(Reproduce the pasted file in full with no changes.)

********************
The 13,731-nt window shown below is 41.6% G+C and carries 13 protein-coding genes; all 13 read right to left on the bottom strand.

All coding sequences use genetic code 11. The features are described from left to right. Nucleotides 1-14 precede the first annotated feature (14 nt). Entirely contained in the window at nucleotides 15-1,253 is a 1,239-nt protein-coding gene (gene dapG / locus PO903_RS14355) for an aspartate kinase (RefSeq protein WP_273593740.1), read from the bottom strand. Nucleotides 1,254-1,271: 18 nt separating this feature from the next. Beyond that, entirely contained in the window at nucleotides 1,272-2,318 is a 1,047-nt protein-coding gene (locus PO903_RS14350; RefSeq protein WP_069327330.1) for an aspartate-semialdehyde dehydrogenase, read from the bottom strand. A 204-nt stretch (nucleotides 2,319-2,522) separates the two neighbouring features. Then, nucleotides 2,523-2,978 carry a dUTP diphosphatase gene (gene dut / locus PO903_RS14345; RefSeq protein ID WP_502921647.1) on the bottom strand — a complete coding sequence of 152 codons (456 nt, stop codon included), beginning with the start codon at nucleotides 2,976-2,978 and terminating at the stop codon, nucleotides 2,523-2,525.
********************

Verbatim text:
The 13,731-nt window shown below is 41.6% G+C and carries 13 protein-coding genes; all 13 read right to left on the bottom strand.

All coding sequences use genetic code 11. The features are described from left to right. Nucleotides 1-14 precede the first annotated feature (14 nt). Entirely contained in the window at nucleotides 15-1,253 is a 1,239-nt protein-coding gene (gene dapG / locus PO903_RS14355) for an aspartate kinase (RefSeq protein WP_273593740.1), read from the bottom strand. Nucleotides 1,254-1,271: 18 nt separating this feature from the next. Beyond that, entirely contained in the window at nucleotides 1,272-2,318 is a 1,047-nt protein-coding gene (locus PO903_RS14350; RefSeq protein WP_069327330.1) for an aspartate-semialdehyde dehydrogenase, read from the bottom strand. A 204-nt stretch (nucleotides 2,319-2,522) separates the two neighbouring features. Then, nucleotides 2,523-2,978 carry a dUTP diphosphatase gene (gene dut / locus PO903_RS14345; RefSeq protein ID WP_502921647.1) on the bottom strand — a complete coding sequence of 152 codons (456 nt, stop codon included), beginning with the start codon at nucleotides 2,976-2,978 and terminating at the stop codon, nucleotides 2,523-2,525.